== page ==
As you know, we review restaurants. This website is full of our opinions on Isle of Wight eateries. That’s why you’re here. But that doesn’t mean we don’t like to write about other nice things.
Cat is always daydreaming about the future – her 1970s interpretation of it, brought to her via her childhood spend lapping up TV’s Tomorrow’s World. A time when we’ll be transported in hovercars. When dinner will be space food; a whole meal in an easily-swallowed capsule.
The future, by definition, remains tantalisingly out of reach. However, we got the chance to dip our toes into one possible vision of it this weekend when we took a spin in a brand new electric car, courtesy of Isle of Wight company EV Express.
We abandoned Cat’s regular wagon and took possession of the Nissan Leaf one-hundred per cent electric car, which boasts zero emissions and all sorts of fantastic functionality that Cat’s fifteen-year-old Citroen could only dream of: ‘smart’ speed sign recognition, anyone?
One of the first things we noticed about the Leaf is that it looks surprisingly like a conventional saloon. Cat would have preferred something more like a space rocket, or some Buckminster Fuller-esque fantasy vehicle, all streamlining and silver bodywork, but the Island is probably not ready for that sort of road Zeppelin.
Nonetheless, the functionality of the car was what impressed us, with its parking assist, auto-dip headlights and intelligent wipers. Because it doesn’t have a conventional engine – there were no gears – the Leaf is effectively an automatic. Putting aside its environmental credentials for a mo, the best and most radically different thing about driving this car, was its regenerative braking system. Basically you press the pedal to go forwards and withdraw your accelerator foot to effectively apply the brakes. One foot driving. It was great for the Island’s undulating landscapes and made conventional hills starts a thing of the past. That old gubber you know – the one who lives in Ventnor and who has burnt out two clutches in his old jalopy over-revving at every hill and wrestling with clutch control? Well, they’d love the Leaf’s e-pedal driving system. We took the shiny black car up and down vertiginous Bath Road several times. That tricksy turn at the top, by the Royal Hotel? A piece of cake, mate.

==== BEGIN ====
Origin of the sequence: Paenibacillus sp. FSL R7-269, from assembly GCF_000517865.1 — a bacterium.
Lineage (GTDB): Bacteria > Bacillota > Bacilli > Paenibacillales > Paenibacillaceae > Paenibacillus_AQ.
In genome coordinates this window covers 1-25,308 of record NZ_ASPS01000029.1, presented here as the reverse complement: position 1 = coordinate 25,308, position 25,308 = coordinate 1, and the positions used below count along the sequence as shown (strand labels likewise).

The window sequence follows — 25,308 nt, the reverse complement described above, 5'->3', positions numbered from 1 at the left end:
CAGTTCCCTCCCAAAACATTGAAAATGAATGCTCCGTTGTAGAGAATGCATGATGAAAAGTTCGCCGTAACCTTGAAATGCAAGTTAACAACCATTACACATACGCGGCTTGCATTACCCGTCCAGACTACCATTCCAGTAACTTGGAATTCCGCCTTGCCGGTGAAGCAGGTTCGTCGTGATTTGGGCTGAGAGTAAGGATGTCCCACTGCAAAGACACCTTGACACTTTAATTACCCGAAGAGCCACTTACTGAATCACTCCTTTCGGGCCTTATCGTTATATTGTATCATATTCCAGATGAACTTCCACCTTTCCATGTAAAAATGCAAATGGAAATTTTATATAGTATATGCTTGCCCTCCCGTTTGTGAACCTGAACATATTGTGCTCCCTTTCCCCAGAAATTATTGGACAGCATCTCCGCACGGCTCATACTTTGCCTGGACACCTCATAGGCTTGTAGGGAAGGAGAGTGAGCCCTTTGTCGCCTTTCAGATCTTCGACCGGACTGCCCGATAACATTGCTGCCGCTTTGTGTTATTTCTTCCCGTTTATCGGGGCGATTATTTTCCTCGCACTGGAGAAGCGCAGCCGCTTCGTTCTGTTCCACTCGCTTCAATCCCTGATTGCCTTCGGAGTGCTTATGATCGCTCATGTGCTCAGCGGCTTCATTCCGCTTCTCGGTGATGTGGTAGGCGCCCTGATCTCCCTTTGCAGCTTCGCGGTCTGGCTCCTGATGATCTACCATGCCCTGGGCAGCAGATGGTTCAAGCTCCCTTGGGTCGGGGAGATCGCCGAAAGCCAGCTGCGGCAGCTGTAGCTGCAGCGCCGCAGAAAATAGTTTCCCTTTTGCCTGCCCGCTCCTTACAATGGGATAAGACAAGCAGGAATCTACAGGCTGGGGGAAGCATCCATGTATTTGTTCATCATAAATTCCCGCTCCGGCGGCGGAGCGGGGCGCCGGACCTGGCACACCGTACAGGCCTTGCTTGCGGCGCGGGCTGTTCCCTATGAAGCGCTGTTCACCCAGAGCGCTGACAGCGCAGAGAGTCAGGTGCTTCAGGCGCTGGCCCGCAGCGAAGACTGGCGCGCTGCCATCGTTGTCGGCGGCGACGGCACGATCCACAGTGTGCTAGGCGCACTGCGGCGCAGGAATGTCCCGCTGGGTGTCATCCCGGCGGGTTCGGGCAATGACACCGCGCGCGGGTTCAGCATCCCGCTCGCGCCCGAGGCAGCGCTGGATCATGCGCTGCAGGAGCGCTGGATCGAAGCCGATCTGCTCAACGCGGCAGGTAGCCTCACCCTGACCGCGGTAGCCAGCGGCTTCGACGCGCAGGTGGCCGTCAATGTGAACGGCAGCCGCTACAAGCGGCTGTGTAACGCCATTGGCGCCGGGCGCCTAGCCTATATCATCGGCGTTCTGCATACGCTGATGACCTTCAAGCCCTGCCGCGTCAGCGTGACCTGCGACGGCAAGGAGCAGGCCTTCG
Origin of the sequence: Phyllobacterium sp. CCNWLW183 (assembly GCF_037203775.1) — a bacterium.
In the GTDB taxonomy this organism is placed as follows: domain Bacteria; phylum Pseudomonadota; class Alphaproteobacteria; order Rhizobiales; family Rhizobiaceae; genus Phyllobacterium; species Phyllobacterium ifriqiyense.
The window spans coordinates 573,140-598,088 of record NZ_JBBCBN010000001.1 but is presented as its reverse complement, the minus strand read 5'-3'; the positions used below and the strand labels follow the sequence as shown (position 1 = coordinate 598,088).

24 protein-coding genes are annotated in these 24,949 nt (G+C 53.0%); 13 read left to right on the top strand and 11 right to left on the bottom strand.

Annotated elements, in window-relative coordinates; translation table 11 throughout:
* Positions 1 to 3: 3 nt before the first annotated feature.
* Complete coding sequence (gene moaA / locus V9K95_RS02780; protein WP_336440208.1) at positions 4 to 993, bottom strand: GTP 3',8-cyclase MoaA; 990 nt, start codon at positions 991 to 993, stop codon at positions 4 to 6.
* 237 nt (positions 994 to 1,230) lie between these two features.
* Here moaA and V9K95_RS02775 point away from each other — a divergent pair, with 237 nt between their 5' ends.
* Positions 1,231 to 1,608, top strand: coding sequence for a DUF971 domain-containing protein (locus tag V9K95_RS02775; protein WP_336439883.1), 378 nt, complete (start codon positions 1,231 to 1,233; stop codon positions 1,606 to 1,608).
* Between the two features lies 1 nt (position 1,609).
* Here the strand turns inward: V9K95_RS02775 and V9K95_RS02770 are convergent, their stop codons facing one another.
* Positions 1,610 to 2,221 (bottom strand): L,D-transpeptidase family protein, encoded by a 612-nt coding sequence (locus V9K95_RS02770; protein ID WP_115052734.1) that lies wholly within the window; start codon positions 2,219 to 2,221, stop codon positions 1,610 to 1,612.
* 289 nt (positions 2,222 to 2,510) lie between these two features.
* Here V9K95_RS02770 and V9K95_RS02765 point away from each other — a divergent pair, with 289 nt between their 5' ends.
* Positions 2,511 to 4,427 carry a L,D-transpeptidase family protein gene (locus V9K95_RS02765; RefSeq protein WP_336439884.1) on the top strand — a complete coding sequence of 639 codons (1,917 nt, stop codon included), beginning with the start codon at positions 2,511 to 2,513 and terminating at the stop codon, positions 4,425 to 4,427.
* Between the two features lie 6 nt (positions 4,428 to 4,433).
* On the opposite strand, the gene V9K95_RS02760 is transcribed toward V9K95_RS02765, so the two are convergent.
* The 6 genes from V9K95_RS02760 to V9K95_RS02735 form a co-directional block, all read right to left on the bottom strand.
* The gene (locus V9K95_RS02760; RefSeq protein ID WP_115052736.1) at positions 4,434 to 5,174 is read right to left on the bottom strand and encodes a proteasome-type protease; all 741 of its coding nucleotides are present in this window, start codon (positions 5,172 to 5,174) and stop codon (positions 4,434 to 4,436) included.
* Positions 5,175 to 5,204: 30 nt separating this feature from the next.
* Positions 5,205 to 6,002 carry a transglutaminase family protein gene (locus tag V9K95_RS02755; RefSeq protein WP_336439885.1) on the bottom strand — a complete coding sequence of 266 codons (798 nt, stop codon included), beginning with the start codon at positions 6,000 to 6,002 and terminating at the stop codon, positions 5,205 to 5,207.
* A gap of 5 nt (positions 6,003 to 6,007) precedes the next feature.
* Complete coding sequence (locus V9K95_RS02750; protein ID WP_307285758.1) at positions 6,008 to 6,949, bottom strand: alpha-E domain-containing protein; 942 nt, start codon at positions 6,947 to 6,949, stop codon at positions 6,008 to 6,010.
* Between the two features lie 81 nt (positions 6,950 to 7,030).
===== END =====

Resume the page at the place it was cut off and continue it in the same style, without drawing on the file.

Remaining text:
And, as we were within a whisker of the hotel and both us and our car needed refuelling, we decided to stop for tea. Simply plugging our e-vehicle into the handy power point in the car park at the rear of the Royal Hotel, we popped in for some refreshment while it charged up.
So, that was the futuristic transport taken care of, but what of the Cat’s astronaut meal? It seems we’re thankfully some way off chugging down a sachet of powder for our futuristic epicurean pleasure. Our afternoon’s refreshments were satisfyingly traditional.
The team at the Royal greeted us warmly and showed us to a white-linened table in the brasserie, where we were spoiled with a delectable afternoon tea. As it was a few hours after Valentine’s Day we enjoyed heart-themed fancies and dainty crustless butties – smoked salmon, lightly-season egg mayo, cheese and homemade tomato chutney, ham and mustard, all in the softest bread and presented on a tiered stand.
On the top tier was a beautifully-crafted selection of cakes. These included a delicious sweet chewy macaron with tart blackcurrant filling decorated with the tiniest purple heart; moist red Battenburg; and the most exquisite chocolate delice. And, if that wasn’t enough, we had fresh scones: one fruit and one plain each. Unlike some establishments we had plenty of clotted cream and home-made strawberry jam to anoint these cakes – either jam first or cream first or both, then yet more jam and cream if we felt like it.
Replete and recharged, we drove the car home via Sandown where Storm Dennis gave it a good sandblasting. We didn’t care as we were cosy inside the Leaf, with its separate driver and passenger cabin control heat settings. We couldn’t hear the wind either nor, of course, the engine – as it doesn’t make a sound. There is some disquiet about the silence of electric vehicles, which Cat has written about elsewhere, but we didn’t find it disconcerting at all. Overall, our electric vehicle experience was positive! ‘Positive’, see what we did there!
Up to and including the 31st March 2020, customers of the Royal Hotel can charge their electric vehicle for free.